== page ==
The on-field needle continued into the 2008 Asia Cup in Sri Lanka. India and Pakistan played each other twice (the second game was my ODI debut). In the first match, Jaya Sharma and Asmavia Iqbal, who had spent time shopping together in Karachi in 2006, got into a bit of an altercation.

The players shake hands after Pakistan's victory in the 2016 World T20 match in Delhi

The players shake hands after Pakistan's victory in the 2016 World T20 match in Delhi © IDI/Getty Images

With India in control of the match, Iqbal blocked most of the 83 balls she faced on her way to 8, helping the last pair bat out ten overs. "Maarne ki bhi rakhi hai" [You should be trying to hit as well] said a frustrated Sharma at one point. Iqbal lost no time in reminding her that Sharma had lasted all of two balls for a duck when India batted. "Ao humse sikh lo kaise khelte hain" [You could learn how to play from me.] Things got heated; the umpires had to calm the players down, and the two did not shake hands after the game. Then India coach Shanta Rangaswamy intervened, leading to an amicable end and an eventual handshake.

Six months after that tournament, in November 2008, came the terror attacks in Mumbai, sinking all the goodwill that had been built between the countries over the previous five years. So it helped that the next time the two teams met was in the 2009 World Cup in Bowral, Australia, far from the hype of the subcontinent, and at a time when the media was busy with speculation about where and how the IPL would be played.

That tournament was special for the captains of both teams, one newly minted, the other in the twilight of her career. Jhulan Goswami was heading into her maiden World Cup, having been given the leadership just one series earlier. And the first game was against Pakistan, which meant a soft start in theory, but also a hard fall should there be an upset.

"It was my most important match against Pakistan, when I was the most nervous," Goswami says. "That match, it is very close to me. I still remember, the whole night I could not sleep. I would keep checking my mobile to see what the time was, hoping I haven't overslept."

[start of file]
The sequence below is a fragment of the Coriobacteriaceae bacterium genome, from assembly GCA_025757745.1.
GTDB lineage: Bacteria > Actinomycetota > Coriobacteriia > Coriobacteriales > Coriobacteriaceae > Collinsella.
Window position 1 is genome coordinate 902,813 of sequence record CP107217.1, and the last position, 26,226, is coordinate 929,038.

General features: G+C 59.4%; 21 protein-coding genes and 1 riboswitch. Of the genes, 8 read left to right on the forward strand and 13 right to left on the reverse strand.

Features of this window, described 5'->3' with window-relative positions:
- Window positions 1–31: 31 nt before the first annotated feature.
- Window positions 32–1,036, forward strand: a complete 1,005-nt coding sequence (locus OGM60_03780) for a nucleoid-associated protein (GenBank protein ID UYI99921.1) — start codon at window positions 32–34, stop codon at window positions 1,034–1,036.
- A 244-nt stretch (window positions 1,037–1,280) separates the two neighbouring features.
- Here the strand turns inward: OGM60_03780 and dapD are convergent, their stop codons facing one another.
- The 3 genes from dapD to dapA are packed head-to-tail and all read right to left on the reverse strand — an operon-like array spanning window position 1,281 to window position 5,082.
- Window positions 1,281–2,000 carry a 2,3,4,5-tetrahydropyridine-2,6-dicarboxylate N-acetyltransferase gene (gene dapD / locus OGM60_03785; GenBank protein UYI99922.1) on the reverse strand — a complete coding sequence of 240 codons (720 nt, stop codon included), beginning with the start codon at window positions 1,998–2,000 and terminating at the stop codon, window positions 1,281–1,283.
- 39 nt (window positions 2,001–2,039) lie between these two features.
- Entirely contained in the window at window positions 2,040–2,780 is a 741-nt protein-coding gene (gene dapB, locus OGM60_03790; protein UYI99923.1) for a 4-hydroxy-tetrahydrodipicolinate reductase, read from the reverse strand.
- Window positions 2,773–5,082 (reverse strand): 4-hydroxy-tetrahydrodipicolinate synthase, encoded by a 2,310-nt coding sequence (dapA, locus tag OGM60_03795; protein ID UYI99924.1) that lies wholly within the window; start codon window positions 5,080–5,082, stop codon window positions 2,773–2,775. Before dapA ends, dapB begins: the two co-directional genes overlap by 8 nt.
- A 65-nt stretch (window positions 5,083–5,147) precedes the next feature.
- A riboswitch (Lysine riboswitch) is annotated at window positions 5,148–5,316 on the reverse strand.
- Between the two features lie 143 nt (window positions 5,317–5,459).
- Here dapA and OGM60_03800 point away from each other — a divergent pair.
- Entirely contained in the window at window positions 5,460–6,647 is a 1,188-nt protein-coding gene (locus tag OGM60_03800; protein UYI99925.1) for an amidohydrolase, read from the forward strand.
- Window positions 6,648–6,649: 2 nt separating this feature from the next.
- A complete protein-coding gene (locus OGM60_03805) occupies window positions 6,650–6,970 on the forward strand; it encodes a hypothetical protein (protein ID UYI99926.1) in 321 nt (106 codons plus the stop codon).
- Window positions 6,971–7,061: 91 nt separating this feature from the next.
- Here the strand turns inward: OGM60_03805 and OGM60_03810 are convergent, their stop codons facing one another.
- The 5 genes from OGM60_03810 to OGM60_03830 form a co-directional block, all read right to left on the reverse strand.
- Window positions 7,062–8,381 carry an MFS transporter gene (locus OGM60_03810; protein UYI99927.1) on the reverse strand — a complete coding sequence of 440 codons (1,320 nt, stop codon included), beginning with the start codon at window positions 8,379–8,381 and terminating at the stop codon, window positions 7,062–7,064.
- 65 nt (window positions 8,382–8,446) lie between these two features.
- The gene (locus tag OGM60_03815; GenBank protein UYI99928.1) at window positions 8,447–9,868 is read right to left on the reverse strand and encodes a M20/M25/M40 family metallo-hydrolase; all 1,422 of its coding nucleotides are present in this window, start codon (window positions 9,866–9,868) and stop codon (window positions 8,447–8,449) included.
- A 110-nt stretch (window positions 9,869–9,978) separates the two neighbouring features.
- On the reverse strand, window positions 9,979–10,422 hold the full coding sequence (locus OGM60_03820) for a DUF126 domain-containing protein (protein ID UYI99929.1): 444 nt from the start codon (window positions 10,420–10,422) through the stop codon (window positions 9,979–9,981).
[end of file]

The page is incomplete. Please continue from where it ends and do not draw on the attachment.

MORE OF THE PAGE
In the end, Goswami had time for an afternoon nap; India bowled Pakistan out for 57 and secured a quick ten-wicket win. Goswami took one wicket in the game, bowling her opposite number, Urooj, whose parents arrived soon after the game had ended, having flown in especially to watch it. "When they got to the match, the trainer was going through the cool-downs, and so my parents literally thought we were warming up," she laughs. "They thought the match was delayed for some reason. One of my not-so-happy memories."

It wasn't all bad for Pakistan. They had been handed their return tickets before the tournament began, but they beat Sri Lanka and booked a place alongside India in the Super Six, forcing the ICC to revise their bookings.

Sana Mir celebrates Pakistan's first win over India - at the 2012 World T20

Sana Mir celebrates Pakistan's first win over India - at the 2012 World T20 © ICC/Getty

Four to win off the last ball. Niranjana Nagarajan hits the ball into the outfield, but the fielding is good and the eighth Indian wicket falls as the batsmen try to sprint for the third run that will tie the game. The stadium is placed between the Indian Ocean and Galle Fort. Pakistan could not have picked a more picturesque setting, or more dramatic circumstances, for their first win ever against India, by just one run.

"That was the first time a Pakistan team, men or women, had beaten India in a World Cup," says Mir, who captained in that 2012 World T20 game. "We had a mental block before that that we could not beat India because we had never beaten them." The pressure then shifted to India every time they played Pakistan.

"For me, I don't see Pakistan as a different side," says the current India captain, Mithali Raj. "But when you play Pakistan, it's a lot to do with other people than the team. Like family, friends, they kind of put this pressure. 'You have to win against Pakistan, whether you win or lose against any other team, you have to win against them,' stuff like that. That adds pressure to the team more than anything else." India's younger players, Harmanpreet Kaur chief among them, responded to the increased pressure by being at their most verbal in India-Pakistan games.

Raj says a line was crossed in the 2014 WT20 in Bangladesh. "It was my first taste of - I can't really call it sledging, because certain terms are not used in sledging. Sledging is where you try to divert the focus of a player. But when you have some terms used, it gets far beyond sledging, which was used against me in that match. Of course I felt very bad, because in my entire life people have not abused me."

Raj expressed her concern to the match referee after the game, which India won by just six runs (incidentally, although it was an ICC tournament, the match referee was Indian).